So much stress is caused by poor planning.

We leave late for a meeting, hit traffic, and then feel stress because we are late to the meeting.

We put off writing the sermon/lesson/or meeting agenda until minutes before and then the printer does not work. This adds so much stress.

We over spend and then feel stress for paying the bills.

Margin allows you some wiggle room.

Most of us are living without any margin and thus we are creating extra stress.

There are lots of ways to create margin, but here are a few practical ones.

  • Get two weeks ahead. Whether it’s sermon writing, scheduling, or curriculum plan ahead at least two weeks. It’s not easy to do, but worth it. If you are the primary preacher one way to get ahead is to invite a guest speaker to come on a week where you can still write a sermon. You are now one week ahead. Do this twice and you’ll have some margin.
  • Start big projects first thing in the morning. This takes discipline. Often we wait until the last minute and then we add stress to our lives. If you have a sermon to write close your door and write hard for the first few hours of the day.
  • Plan out time to do nothing but think. We find ways to fill our time. Often it’s with Facebook, looking at Fantasy Sports, or socializing around the office. There can be time for all of that if you have margin. My office hours are 9-5. During the office hours there are always a lot of distractions. With office volunteers, staff, and just life…things happen. I get to the office between 8 and 8:30 most days. It allows me to have some quiet time. I get my best thinking done during this time. No distractions. Thinking allows me to problem solve and deal with upcoming issues. It also gives me creativity for things like sermon prep etc.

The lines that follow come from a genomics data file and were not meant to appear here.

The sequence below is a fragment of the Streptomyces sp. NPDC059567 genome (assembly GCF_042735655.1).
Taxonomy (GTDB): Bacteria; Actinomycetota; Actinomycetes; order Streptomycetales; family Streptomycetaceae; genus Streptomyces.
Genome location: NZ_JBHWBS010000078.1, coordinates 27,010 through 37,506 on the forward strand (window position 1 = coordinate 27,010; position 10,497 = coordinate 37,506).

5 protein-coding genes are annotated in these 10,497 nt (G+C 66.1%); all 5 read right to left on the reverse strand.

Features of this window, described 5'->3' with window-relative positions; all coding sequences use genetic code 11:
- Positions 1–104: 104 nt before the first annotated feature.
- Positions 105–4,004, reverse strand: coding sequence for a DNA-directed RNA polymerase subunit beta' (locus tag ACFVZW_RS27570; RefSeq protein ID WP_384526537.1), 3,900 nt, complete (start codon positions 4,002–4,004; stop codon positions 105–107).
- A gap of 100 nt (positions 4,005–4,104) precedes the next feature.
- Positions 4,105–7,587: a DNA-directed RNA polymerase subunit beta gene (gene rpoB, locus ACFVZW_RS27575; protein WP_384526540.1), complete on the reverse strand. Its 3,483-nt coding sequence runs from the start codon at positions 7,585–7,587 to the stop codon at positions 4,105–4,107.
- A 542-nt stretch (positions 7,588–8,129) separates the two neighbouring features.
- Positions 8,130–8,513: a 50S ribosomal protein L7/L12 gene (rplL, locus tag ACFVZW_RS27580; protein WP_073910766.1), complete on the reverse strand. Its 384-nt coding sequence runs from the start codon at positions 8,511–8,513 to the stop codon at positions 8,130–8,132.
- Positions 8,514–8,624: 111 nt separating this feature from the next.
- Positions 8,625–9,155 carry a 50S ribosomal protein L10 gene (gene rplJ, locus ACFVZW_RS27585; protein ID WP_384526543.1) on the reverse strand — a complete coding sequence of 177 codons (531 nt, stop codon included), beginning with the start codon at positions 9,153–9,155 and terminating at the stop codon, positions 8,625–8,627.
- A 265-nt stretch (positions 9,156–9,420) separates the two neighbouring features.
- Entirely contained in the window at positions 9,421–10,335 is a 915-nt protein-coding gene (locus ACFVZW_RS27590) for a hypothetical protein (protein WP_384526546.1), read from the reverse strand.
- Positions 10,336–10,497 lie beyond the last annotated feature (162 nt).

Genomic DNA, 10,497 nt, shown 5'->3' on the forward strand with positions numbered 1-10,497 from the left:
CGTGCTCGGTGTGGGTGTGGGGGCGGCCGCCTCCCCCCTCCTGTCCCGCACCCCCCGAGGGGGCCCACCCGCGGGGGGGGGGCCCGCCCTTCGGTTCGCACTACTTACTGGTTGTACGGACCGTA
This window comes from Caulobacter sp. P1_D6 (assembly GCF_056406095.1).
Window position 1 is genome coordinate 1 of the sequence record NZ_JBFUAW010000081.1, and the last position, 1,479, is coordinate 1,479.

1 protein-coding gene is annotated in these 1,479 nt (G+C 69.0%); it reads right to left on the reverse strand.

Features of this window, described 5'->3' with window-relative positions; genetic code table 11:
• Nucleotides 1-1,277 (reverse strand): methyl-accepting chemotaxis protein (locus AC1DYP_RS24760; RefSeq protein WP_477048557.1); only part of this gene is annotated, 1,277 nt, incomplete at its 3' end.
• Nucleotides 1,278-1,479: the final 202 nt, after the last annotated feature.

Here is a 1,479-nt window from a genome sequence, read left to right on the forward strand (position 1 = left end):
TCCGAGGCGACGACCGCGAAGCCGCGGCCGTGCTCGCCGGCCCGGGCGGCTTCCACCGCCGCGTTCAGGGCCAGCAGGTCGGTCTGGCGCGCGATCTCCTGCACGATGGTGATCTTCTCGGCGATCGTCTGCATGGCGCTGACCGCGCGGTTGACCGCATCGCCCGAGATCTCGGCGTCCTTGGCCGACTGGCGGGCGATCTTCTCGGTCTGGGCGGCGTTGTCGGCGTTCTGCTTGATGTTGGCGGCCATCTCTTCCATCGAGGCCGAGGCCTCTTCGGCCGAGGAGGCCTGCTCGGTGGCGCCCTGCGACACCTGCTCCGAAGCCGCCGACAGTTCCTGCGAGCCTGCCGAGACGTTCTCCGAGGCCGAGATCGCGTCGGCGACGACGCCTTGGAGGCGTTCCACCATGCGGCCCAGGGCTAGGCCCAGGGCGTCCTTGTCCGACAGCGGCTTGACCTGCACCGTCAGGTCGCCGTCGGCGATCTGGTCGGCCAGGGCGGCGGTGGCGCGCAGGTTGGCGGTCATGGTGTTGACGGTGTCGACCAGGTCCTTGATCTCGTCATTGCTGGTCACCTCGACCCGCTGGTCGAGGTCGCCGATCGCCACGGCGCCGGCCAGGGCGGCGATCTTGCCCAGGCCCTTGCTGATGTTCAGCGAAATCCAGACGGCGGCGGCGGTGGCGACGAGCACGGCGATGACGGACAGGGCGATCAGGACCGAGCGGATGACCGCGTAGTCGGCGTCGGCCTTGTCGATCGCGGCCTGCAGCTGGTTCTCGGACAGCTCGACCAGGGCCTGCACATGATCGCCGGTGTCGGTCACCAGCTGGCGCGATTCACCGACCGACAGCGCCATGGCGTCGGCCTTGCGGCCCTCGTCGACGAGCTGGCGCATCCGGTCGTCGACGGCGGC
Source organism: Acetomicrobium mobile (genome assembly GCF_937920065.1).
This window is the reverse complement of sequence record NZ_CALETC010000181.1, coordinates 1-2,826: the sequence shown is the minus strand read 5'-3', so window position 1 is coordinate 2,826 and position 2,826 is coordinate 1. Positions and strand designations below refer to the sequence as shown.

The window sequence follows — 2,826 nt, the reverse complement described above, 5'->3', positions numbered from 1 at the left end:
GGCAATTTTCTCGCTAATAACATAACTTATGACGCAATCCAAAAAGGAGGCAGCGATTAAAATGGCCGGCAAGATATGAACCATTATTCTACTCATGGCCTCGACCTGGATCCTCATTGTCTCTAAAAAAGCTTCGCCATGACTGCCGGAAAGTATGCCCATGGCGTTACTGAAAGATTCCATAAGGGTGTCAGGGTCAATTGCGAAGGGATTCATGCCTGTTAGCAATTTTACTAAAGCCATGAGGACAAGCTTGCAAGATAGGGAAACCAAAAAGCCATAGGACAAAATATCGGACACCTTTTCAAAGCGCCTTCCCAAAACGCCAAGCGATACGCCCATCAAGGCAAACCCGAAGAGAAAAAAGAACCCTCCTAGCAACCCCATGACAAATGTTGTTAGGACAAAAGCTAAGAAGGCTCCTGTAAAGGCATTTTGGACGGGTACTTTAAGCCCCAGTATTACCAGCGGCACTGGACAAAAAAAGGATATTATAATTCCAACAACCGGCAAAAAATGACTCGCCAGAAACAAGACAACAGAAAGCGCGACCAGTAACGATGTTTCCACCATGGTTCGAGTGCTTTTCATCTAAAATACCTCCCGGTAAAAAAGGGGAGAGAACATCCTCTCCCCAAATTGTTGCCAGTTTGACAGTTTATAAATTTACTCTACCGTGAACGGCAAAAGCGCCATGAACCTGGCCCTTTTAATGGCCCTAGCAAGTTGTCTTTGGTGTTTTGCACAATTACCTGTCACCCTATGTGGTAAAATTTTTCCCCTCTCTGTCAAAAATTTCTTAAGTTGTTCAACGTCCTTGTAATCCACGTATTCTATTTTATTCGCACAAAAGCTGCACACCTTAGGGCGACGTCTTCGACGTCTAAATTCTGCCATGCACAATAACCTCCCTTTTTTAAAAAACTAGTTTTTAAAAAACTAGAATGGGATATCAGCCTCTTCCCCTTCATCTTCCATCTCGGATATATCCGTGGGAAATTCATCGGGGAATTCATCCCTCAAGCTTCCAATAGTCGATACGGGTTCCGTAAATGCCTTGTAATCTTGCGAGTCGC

• Set a budget and stick to it. So much stress revolves around money. Whether you have a lot or a little budget it. When there is no margin in your finances it causes stress.

5. Check Your Spiritual Gauges…Often.

It doesn’t take much for pastors and church leaders to sacrifice their personal time with God. We can easily fall to the lie that because we are in the church world we can sacrifice time with God.

Just like your car has to have regular oil changes you need some scheduled check ups. Being busy is not an excuse to not prioritize and schedule time with God.

If you are trying to lead people spiritually out of an empty tank you will burn out.

We can only lead people to where we have been. Are you leading out of an overflow of God’s spirit and love? If not, why? What would it take for you to lead out of a spiritual overflow?

6. Prioritize What’s Important.

We all feel busy. But don’t mistake busyness for productivity. You can be busy doing nothing. In order to increase productivity you must prioritize what it is that only you can do.

As long as you are alive no one else can replace you as a mom or dad. You must prioritize family time. At the same time you must prioritize things at your job. What is it that only you can do for your church?

When you define what’s most important, delegate the rest, and create some margin you’ll find more productivity and less stress.

Wrap Up:

At the end of the day so much of our issues are our own fault. Sure we don’t always get to dictate our schedule, but very few people are disciplined when it comes to schedule. A few tweaks, a little discipline, and some intentionality will go a long way to help you become more productive in ministry without sacrificing your family time.

We love hearing from you. What’d we miss with this? What was most helpful? On a scale of 1 to 10 (1 being fully energized and 10 being burned out) where would you rate yourself right now?